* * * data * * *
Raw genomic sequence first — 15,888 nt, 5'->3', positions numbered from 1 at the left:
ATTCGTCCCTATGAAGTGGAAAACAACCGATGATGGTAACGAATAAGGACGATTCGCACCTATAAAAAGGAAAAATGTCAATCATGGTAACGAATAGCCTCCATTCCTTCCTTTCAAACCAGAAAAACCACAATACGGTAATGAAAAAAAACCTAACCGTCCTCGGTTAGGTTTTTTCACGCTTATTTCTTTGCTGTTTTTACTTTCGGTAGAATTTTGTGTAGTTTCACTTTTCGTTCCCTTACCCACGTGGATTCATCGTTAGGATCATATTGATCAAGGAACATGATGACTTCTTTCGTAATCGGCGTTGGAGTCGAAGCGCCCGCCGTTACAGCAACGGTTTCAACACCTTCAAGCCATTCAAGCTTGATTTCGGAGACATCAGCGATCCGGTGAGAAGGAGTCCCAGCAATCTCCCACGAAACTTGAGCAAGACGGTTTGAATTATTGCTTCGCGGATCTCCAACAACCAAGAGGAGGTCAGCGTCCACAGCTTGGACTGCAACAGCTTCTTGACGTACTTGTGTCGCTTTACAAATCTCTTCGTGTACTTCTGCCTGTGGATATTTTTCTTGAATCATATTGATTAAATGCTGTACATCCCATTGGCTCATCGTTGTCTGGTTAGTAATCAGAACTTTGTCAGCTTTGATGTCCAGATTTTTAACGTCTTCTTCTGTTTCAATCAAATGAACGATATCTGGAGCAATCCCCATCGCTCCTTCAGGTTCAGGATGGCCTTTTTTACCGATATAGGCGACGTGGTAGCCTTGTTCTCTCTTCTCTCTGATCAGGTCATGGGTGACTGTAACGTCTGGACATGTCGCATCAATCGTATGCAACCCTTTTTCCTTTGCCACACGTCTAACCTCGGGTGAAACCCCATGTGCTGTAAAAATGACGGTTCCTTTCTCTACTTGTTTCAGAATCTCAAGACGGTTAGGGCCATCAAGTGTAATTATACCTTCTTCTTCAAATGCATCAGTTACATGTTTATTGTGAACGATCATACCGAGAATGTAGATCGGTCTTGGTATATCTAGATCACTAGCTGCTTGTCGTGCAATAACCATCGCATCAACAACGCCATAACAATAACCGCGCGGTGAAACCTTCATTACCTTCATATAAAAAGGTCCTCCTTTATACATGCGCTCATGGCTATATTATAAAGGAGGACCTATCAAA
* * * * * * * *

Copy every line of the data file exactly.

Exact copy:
Raw genomic sequence first — 15,888 nt, 5'->3', positions numbered from 1 at the left:
ATTCGTCCCTATGAAGTGGAAAACAACCGATGATGGTAACGAATAAGGACGATTCGCACCTATAAAAAGGAAAAATGTCAATCATGGTAACGAATAGCCTCCATTCCTTCCTTTCAAACCAGAAAAACCACAATACGGTAATGAAAAAAAACCTAACCGTCCTCGGTTAGGTTTTTTCACGCTTATTTCTTTGCTGTTTTTACTTTCGGTAGAATTTTGTGTAGTTTCACTTTTCGTTCCCTTACCCACGTGGATTCATCGTTAGGATCATATTGATCAAGGAACATGATGACTTCTTTCGTAATCGGCGTTGGAGTCGAAGCGCCCGCCGTTACAGCAACGGTTTCAACACCTTCAAGCCATTCAAGCTTGATTTCGGAGACATCAGCGATCCGGTGAGAAGGAGTCCCAGCAATCTCCCACGAAACTTGAGCAAGACGGTTTGAATTATTGCTTCGCGGATCTCCAACAACCAAGAGGAGGTCAGCGTCCACAGCTTGGACTGCAACAGCTTCTTGACGTACTTGTGTCGCTTTACAAATCTCTTCGTGTACTTCTGCCTGTGGATATTTTTCTTGAATCATATTGATTAAATGCTGTACATCCCATTGGCTCATCGTTGTCTGGTTAGTAATCAGAACTTTGTCAGCTTTGATGTCCAGATTTTTAACGTCTTCTTCTGTTTCAATCAAATGAACGATATCTGGAGCAATCCCCATCGCTCCTTCAGGTTCAGGATGGCCTTTTTTACCGATATAGGCGACGTGGTAGCCTTGTTCTCTCTTCTCTCTGATCAGGTCATGGGTGACTGTAACGTCTGGACATGTCGCATCAATCGTATGCAACCCTTTTTCCTTTGCCACACGTCTAACCTCGGGTGAAACCCCATGTGCTGTAAAAATGACGGTTCCTTTCTCTACTTGTTTCAGAATCTCAAGACGGTTAGGGCCATCAAGTGTAATTATACCTTCTTCTTCAAATGCATCAGTTACATGTTTATTGTGAACGATCATACCGAGAATGTAGATCGGTCTTGGTATATCTAGATCACTAGCTGCTTGTCGTGCAATAACCATCGCATCAACAACGCCATAACAATAACCGCGCGGTGAAACCTTCATTACCTTCATATAAAAAGGTCCTCCTTTATACATGCGCTCATGGCTATATTATAAAGGAGGACCTATCAAA